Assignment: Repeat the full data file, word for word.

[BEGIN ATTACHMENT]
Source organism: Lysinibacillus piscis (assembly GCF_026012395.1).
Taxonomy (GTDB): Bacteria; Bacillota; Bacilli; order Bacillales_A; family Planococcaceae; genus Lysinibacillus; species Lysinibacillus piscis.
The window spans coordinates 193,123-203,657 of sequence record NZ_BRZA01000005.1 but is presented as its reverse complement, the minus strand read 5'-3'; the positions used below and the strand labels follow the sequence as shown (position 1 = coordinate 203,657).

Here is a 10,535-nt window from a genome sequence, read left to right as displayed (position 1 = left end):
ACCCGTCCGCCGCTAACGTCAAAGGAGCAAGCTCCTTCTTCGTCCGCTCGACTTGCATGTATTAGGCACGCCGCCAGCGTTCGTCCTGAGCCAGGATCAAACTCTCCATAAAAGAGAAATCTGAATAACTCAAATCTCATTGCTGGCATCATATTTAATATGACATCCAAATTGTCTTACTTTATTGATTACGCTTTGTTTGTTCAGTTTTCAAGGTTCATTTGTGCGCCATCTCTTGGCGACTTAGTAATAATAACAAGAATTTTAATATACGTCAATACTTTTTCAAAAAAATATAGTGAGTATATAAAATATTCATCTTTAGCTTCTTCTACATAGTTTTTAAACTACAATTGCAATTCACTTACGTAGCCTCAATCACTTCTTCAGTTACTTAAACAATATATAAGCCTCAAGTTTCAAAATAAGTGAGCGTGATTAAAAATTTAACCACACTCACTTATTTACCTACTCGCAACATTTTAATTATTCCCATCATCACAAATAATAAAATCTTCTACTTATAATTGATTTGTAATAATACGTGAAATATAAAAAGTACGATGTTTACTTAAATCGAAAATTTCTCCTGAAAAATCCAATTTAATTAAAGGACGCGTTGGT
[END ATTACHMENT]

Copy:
Source organism: Lysinibacillus piscis (assembly GCF_026012395.1).
Taxonomy (GTDB): Bacteria; Bacillota; Bacilli; order Bacillales_A; family Planococcaceae; genus Lysinibacillus; species Lysinibacillus piscis.
The window spans coordinates 193,123-203,657 of sequence record NZ_BRZA01000005.1 but is presented as its reverse complement, the minus strand read 5'-3'; the positions used below and the strand labels follow the sequence as shown (position 1 = coordinate 203,657).

Here is a 10,535-nt window from a genome sequence, read left to right as displayed (position 1 = left end):
ACCCGTCCGCCGCTAACGTCAAAGGAGCAAGCTCCTTCTTCGTCCGCTCGACTTGCATGTATTAGGCACGCCGCCAGCGTTCGTCCTGAGCCAGGATCAAACTCTCCATAAAAGAGAAATCTGAATAACTCAAATCTCATTGCTGGCATCATATTTAATATGACATCCAAATTGTCTTACTTTATTGATTACGCTTTGTTTGTTCAGTTTTCAAGGTTCATTTGTGCGCCATCTCTTGGCGACTTAGTAATAATAACAAGAATTTTAATATACGTCAATACTTTTTCAAAAAAATATAGTGAGTATATAAAATATTCATCTTTAGCTTCTTCTACATAGTTTTTAAACTACAATTGCAATTCACTTACGTAGCCTCAATCACTTCTTCAGTTACTTAAACAATATATAAGCCTCAAGTTTCAAAATAAGTGAGCGTGATTAAAAATTTAACCACACTCACTTATTTACCTACTCGCAACATTTTAATTATTCCCATCATCACAAATAATAAAATCTTCTACTTATAATTGATTTGTAATAATACGTGAAATATAAAAAGTACGATGTTTACTTAAATCGAAAATTTCTCCTGAAAAATCCAATTTAATTAAAGGACGCGTTGGT